The lovable lazy feline who scarfs lasagna and is a staple in the funny pages of newspapers across the globe comes to the silver screen in a live-action take.
Garfield (voiced by Bill Murray) nearly has a heart attack when his love-struck master Jon Arbuckle (Breckin Meyer) brings home a wily pup named Odie. Arbuckle is infatuated with Garfield's vet, Liz (Jennifer Love Hewitt), and he thinks by taking homeless Odie home maybe he can finally get a date.
Odie does bring the couple together, but after Odie delights an audience at a dog show, TV host Happy Chapman (Stephen Tobolowsky) becomes obsessed with procuring Odie for his show.
The next night, a jealous Garfield ends up locking Odie outside and he falls into the clutches of Happy. Now Garfield must save Odie from the sinister TV host. Can an over-weight, food-obsessed cat save the day? He'll have to stop for a snack first.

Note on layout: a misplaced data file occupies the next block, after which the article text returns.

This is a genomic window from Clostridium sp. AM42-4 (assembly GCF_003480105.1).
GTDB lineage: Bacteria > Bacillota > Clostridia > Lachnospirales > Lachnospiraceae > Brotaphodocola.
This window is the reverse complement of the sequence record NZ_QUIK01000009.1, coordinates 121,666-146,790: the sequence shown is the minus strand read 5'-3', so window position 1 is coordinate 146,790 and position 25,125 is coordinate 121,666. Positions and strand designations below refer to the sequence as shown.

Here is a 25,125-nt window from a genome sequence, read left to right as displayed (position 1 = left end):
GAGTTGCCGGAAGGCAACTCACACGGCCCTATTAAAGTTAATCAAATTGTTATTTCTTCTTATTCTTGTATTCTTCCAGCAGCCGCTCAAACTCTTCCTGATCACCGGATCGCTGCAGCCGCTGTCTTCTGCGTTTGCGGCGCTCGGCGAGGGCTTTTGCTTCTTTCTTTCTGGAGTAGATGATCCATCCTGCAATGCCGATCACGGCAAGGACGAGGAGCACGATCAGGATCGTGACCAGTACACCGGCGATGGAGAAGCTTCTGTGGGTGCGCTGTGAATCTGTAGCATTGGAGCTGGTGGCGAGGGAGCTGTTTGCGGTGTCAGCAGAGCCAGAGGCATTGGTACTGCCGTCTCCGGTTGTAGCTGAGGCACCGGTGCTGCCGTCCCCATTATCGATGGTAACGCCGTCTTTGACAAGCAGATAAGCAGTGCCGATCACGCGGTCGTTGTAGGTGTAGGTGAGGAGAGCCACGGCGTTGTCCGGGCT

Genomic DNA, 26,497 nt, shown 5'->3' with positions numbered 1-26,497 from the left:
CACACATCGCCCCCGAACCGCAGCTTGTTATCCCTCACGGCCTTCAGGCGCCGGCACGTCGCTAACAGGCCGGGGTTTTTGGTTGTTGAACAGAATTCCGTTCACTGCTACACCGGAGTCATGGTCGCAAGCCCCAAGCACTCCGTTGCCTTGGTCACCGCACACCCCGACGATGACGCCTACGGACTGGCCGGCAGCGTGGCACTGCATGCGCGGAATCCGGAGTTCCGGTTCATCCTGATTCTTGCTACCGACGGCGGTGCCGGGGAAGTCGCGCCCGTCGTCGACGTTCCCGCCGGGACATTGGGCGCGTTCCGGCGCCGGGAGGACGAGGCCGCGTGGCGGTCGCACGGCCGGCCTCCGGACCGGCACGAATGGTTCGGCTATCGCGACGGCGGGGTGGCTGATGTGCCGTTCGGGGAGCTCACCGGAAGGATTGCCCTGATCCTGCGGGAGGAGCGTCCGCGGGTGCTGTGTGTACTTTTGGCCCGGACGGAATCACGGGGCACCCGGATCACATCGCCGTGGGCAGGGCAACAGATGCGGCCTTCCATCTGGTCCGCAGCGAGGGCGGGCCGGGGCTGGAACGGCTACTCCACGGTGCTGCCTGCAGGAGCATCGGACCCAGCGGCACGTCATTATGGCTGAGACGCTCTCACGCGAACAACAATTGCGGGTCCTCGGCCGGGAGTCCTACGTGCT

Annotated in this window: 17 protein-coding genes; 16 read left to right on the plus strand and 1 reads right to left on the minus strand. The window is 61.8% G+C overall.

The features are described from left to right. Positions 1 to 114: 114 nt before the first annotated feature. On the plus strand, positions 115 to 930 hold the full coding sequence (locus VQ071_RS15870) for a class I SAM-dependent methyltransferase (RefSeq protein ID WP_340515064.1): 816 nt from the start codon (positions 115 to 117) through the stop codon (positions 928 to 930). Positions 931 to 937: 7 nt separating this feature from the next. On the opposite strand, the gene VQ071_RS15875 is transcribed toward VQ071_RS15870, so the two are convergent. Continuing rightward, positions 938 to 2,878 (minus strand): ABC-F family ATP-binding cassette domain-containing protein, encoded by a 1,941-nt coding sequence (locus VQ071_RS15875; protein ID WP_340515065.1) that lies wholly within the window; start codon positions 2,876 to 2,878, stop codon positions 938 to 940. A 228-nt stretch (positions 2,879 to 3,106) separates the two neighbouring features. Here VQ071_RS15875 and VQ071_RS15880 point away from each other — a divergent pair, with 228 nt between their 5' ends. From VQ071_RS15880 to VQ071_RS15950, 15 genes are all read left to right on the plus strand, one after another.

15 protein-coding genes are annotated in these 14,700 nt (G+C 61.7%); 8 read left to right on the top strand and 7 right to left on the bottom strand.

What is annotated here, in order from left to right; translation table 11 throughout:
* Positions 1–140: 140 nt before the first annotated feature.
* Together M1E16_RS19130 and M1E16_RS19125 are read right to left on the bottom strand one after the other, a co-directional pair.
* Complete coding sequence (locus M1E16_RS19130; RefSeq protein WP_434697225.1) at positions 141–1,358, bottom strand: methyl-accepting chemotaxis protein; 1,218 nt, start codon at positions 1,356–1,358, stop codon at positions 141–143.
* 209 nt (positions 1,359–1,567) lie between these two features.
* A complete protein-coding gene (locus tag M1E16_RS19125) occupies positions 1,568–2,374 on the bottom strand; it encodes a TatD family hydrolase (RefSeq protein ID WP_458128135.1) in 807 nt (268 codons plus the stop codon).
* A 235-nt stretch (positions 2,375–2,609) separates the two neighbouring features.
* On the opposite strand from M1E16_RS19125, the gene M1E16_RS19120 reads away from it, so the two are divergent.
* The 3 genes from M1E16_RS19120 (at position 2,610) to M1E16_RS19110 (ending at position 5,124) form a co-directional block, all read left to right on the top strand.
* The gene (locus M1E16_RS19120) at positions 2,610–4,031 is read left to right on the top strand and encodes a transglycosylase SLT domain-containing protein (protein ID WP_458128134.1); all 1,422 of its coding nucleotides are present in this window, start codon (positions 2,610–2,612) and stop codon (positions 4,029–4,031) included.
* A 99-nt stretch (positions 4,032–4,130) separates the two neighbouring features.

I don't know who thought that this was Garfield. Writers Joel Cohen and Arnold Sokolow wrote the Steve Martin comedy, Cheaper by the Dozen, but their take on Garfield is almost sacrilege. There is nothing in this less than 80-minute film that works, well, except for the CGI pertaining to the film's star.
Garfield's animation team should really be commended for making Garfield come to life. His animated movement, facial tweaks, and human interaction is the star of the film. It is just too bad that everything else is so awful around it.
The relationship between Hewitt and Meyer has less chemistry than two plastic Barbie and Ken dolls. The guest voices on the other animals are mundane and not funny. And why is it that Garfield is the only character that looks like the cartoon? It really felt odd seeing Garfield interact with real animals. It was almost a hybrid of Dr. Doolittle.
The film comes with an animated short featuring Ice Age character Scratch called Gone Nutty. That little short is hilarious and has more laughs than the entire Garfield film.
I loved the Garfield television show and comic-strips and it boggles my mind to how they came up with such a painful film on such a lovable character. (1 out of 5) So Says the Soothsayer.